Diabetes and Mental Illness

Serious mental illness is a significant risk factor for the development of a number of chronic diseases including chronic obstructive pulmonary disease, breast cancer, colon cancer, lung cancer, stroke, heart disease and diabetes. This high risk of serious health conditions among people with serious mental illness means that prevention services, health screening and regular access to primary health care should be of high priority. Increased coordination, collaboration and shared care between health care sectors will increase the capacity of each sector and will improve health care outcomes for people with mental illness and chronic diseases.

It is important to add that underlying factors that put these individuals at high risk of chronic conditions and complicate their capacity to manage these illnesses must also be addressed. This is a population living with high rates of poverty. The impact of poverty on diabetes has been well‐documented (Health Council of Canada, 2007).

Diabetes rates are significantly elevated among people with mental illnesses. Both depression and schizophrenia are risk factors for the development of type 2 diabetes due to their impact on the body’s resistance to insulin. People with mental illnesses also experience many of the other risk factors for diabetes, such as obesity and high cholesterol levels. Antipsychotic medications have been shown to significantly impact weight gain; obesity rates are up to 3.5 times higher in people with serious mental illnesses in comparison to the general population.

Conversely, people with diabetes have nearly twice the rate of diagnosed mental illnesses as those without diabetes. Forty percent of people with diabetes also exhibit elevated symptoms of anxiety. People living with diabetes often experience significant emotional stress which can negatively affect an individual’s mental health. The biological impact of high blood sugar levels is also associated with the development of depression in people with diabetes. Left untreated, co-existing diabetes, poor mental health and mental illnesses can hinder self-care practices and increase blood sugar levels, contributing to worsening mental and physical health.

Physical and mental health are fundamentally linked, yet health systems tend to address them separately. Nowhere is this more evident a problem than in the area of chronic conditions. Poor mental health and mental illness are risk factors for chronic physical conditions and people living with chronic conditions often experience poor mental health.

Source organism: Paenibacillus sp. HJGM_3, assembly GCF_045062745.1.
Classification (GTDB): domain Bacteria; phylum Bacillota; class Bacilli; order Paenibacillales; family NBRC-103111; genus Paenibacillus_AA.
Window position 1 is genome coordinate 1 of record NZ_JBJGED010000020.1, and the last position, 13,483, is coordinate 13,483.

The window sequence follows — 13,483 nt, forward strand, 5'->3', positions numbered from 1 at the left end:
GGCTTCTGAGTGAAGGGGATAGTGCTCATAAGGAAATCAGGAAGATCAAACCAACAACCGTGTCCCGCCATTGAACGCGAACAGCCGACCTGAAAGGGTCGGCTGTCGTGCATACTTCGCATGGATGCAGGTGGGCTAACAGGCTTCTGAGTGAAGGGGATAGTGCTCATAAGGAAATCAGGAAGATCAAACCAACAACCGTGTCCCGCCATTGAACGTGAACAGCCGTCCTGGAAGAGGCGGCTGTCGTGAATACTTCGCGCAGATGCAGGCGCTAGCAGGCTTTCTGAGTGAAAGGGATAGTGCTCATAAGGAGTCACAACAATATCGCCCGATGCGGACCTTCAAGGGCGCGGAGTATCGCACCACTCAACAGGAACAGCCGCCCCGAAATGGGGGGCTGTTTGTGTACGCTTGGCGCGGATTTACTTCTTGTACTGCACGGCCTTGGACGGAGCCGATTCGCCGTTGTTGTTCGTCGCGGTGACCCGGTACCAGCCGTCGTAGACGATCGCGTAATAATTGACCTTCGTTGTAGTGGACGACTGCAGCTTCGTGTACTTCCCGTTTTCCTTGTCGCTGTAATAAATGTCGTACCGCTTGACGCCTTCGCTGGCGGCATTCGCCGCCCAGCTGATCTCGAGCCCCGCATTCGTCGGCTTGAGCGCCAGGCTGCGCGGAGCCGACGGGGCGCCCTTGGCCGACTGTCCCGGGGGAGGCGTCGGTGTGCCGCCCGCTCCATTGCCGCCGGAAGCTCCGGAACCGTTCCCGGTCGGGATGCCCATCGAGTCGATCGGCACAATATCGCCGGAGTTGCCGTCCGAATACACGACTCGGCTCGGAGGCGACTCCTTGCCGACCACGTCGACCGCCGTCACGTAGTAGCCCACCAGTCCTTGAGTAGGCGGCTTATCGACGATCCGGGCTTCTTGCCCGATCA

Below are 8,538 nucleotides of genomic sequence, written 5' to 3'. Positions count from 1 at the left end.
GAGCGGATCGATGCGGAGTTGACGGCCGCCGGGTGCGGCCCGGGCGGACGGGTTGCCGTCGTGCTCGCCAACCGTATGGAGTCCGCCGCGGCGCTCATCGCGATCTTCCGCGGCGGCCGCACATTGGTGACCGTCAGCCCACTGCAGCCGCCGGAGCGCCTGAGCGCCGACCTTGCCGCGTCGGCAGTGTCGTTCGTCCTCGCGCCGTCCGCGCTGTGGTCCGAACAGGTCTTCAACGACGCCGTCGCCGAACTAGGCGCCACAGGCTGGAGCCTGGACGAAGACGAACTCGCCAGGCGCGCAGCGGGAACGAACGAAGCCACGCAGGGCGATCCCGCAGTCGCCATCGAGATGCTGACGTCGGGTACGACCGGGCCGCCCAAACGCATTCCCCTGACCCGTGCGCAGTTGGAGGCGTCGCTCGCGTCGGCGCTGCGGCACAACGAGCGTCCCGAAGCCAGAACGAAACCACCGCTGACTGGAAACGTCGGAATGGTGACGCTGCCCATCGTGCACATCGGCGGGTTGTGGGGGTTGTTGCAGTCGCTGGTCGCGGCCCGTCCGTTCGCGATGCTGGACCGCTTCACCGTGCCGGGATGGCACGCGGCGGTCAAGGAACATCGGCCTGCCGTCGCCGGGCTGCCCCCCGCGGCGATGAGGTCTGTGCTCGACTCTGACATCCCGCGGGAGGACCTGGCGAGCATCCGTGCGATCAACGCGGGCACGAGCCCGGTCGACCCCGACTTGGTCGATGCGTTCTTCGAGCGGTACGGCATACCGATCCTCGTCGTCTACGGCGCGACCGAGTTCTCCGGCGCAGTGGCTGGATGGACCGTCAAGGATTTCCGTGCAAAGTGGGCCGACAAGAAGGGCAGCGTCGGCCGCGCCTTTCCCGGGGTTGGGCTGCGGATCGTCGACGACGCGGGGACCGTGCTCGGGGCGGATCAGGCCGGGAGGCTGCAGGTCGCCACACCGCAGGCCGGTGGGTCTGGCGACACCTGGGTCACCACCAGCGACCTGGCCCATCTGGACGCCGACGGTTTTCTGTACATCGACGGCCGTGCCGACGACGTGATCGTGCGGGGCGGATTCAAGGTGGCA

Improving chronic disease prevention and management is a priority in Ontario’s current health care agenda. The Chronic Disease Prevention and Management (CDPM) framework, developed by the Ontario Ministry of Health and Long-Term Care (MOHLTC) in collaboration with the Ministry of Health Promotion, has been widely disseminated across the health system. An implementation strategy, beginning with diabetes prevention and management, is currently being developed.

The place of mental illnesses and mental health within the CDPM framework in Ontario has yet to be well-defined. In late 2008, the Government of Ontario announced the implementation of a Diabetes Strategy as the first phase of providing a comprehensive CDPM strategy for the province. Given that depression and schizophrenia are risk factors for the development of diabetes and people with diabetes have nearly twice the rate of diagnosed mental illnesses as those without diabetes, this is a timely opportunity to ensure that actions to address mental health and mental illness are incorporated in the Diabetes Strategy.


Related Resources

» Visit the CMHA Ontario website for more information about mental illness and chronic disease prevention and management.

Canadian Diabetes Association, “Diabetes and Mental Illness,” The Diabetes Communicator, September-October 2009.

World Federation for Mental Health, “Mental Health and Chronic Physical Illnesses: The Need for Continued and Integrated Care,” World Mental Health Day, October 10, 2010